In essence, the applicant has indicated that he requires access to the records in order to pursue his grievance with the named doctor and with the Medical Council. In my view, this is essentially a private interest. It is clear from the above judgments that I cannot, in making this decision on the right of access under FOI, take into account the applicant’s private interests in the grant of access to the records withheld.
In its submissions to this Office, the Medical Council said that under the Medical Practitioners Act 2007, following investigations where a complaint is upheld, in line with Section 85 (a)(i)(ii), it may be deemed in the public interest for this information to be released. It said that where no findings are made against a doctor, the Medical Council, if asked, would neither confirm nor deny the existence of any complaint(s) against named individuals as this is the doctor’s personal information. It added that in this case, the complaint was not upheld.
Having carefully considered this matter, and given the strong public interest in protecting the right to privacy and the inherently private nature of the information at issue, I find no relevant public interest in granting access to the remaining withheld information that, on balance, outweighs the right to privacy of the individual(s) to whom the information in question relates. Accordingly, I find that the Medical Council was justified in refusing access to the withheld information under section 37(1).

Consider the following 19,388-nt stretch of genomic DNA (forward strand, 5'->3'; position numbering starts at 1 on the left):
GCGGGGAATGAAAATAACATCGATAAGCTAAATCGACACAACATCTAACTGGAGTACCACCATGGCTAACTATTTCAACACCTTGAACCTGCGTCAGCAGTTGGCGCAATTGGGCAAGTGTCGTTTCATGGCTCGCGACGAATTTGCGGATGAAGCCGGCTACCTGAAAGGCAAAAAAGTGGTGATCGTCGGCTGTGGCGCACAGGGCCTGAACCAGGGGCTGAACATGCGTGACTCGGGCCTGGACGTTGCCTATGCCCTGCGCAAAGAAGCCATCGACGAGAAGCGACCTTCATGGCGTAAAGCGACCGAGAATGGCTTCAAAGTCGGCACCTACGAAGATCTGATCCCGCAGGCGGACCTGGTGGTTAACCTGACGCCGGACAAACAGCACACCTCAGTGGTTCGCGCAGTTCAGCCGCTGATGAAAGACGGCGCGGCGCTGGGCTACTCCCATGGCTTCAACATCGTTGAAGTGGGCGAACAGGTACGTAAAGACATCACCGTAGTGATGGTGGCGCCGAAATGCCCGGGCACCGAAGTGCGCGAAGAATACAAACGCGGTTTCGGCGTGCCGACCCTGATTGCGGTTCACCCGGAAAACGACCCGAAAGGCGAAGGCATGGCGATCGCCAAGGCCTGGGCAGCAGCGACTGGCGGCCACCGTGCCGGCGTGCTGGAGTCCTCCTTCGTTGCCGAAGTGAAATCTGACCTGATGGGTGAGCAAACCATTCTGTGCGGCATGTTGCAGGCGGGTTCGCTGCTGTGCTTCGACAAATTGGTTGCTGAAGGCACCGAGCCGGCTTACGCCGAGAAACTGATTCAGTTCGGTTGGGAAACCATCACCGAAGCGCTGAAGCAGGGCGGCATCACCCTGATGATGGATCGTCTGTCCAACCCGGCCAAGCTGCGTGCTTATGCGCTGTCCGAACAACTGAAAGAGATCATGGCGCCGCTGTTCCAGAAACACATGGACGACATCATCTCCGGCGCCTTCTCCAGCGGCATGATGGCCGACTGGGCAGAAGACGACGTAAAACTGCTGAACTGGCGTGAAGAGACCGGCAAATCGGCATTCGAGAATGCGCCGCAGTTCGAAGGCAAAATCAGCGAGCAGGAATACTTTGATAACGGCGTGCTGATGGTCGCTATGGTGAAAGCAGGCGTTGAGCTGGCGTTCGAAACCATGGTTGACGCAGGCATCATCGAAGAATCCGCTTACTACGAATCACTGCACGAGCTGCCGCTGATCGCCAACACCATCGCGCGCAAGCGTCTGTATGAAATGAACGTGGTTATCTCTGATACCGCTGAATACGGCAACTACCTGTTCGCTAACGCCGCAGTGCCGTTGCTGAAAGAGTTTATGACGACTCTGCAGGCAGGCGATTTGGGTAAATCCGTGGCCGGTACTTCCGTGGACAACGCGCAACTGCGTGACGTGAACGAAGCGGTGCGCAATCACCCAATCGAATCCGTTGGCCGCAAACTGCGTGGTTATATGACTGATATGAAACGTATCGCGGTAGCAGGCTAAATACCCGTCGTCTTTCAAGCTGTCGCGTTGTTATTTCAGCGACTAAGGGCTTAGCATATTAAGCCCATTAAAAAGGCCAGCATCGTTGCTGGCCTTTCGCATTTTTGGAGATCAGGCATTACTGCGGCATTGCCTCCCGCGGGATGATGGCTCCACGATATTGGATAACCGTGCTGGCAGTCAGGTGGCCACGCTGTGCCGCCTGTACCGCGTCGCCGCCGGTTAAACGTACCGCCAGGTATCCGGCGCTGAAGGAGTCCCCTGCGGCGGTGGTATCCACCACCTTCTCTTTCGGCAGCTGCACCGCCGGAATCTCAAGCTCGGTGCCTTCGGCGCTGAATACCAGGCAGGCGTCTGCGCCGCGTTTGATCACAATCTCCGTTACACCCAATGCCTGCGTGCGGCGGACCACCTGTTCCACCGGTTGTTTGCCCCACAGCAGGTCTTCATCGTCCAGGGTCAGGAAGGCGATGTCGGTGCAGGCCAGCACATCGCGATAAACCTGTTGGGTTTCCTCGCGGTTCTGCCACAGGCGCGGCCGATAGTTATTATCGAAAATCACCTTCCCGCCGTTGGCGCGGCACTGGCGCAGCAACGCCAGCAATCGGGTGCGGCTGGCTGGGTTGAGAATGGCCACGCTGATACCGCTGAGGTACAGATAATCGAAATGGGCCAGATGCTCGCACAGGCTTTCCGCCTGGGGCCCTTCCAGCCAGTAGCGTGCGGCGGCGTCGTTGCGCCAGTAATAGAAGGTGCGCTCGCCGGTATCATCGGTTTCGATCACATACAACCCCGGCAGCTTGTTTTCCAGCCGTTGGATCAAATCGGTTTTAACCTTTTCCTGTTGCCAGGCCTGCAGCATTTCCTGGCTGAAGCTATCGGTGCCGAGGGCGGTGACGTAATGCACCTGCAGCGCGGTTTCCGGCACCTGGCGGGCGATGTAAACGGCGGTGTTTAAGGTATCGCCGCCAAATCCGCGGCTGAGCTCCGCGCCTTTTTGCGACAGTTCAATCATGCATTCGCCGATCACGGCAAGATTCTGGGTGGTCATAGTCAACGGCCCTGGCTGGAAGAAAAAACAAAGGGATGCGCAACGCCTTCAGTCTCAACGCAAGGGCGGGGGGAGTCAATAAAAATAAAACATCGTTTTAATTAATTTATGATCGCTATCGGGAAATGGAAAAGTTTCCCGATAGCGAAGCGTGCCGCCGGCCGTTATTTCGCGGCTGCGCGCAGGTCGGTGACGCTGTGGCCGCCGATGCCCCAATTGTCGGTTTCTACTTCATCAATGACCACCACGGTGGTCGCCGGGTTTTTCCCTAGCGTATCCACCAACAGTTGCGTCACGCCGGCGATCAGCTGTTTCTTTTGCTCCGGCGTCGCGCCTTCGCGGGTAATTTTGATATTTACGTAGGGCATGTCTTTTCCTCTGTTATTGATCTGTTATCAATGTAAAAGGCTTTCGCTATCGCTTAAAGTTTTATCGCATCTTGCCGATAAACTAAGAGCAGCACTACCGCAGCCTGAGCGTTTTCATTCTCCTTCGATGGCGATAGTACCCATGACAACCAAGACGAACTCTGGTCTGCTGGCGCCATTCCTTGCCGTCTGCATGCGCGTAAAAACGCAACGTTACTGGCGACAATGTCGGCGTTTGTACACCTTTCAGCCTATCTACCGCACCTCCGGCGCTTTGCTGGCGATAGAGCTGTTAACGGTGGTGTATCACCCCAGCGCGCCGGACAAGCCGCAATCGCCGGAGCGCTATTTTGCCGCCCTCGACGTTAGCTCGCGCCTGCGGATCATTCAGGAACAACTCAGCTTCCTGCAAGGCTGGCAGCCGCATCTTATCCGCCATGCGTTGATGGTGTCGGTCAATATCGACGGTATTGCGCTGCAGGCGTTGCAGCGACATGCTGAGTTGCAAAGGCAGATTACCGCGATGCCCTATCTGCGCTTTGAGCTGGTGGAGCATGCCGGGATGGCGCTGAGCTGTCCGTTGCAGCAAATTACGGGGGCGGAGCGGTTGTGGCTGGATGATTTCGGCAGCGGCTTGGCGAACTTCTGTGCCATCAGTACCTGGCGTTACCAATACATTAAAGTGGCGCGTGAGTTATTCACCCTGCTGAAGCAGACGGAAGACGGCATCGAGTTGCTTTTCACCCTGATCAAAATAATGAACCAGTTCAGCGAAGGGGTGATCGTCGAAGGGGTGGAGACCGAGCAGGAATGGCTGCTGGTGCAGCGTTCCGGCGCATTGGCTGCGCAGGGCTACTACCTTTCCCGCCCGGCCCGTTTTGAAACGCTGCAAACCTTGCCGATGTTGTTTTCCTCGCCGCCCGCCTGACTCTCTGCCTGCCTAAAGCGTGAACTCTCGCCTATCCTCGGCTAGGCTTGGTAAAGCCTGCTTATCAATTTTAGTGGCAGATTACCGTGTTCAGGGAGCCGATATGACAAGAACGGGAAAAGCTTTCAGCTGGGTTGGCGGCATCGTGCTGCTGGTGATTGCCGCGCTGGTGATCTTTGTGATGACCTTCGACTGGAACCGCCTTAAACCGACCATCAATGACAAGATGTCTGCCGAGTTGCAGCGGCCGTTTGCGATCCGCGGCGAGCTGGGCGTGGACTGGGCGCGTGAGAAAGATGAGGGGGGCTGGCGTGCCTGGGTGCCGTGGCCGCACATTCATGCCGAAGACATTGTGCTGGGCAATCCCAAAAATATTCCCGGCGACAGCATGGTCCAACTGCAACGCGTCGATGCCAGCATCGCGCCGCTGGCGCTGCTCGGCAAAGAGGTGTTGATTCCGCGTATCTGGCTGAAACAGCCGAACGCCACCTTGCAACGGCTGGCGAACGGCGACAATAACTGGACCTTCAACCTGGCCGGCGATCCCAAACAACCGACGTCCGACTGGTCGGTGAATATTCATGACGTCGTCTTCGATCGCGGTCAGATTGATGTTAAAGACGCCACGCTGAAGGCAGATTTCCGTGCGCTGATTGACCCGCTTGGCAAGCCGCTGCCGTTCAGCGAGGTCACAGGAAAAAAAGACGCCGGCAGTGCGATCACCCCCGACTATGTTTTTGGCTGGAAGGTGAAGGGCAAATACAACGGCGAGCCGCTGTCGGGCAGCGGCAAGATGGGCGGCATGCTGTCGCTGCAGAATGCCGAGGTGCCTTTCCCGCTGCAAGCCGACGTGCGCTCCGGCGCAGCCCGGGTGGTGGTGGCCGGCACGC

Given my findings, it is not necessary for me to consider the application of section 35 or section 32 to any of the information at issue.
Having carried out a review under section 22(2) of the FOI Act, I hereby affirm the Medical Council’s decision to refuse access to records containing correspondence received by the Medical Council from a named doctor on the basis that they are exempt from release under section 37 of the FOI Act.
Section 24 of the FOI Act sets out detailed provisions for an appeal to the High Court by a party to a review, or any other person affected by the decision. In summary, such an appeal, normally on a point of law, must be initiated not later than four weeks after notice of the decision was given to the person bringing the appeal.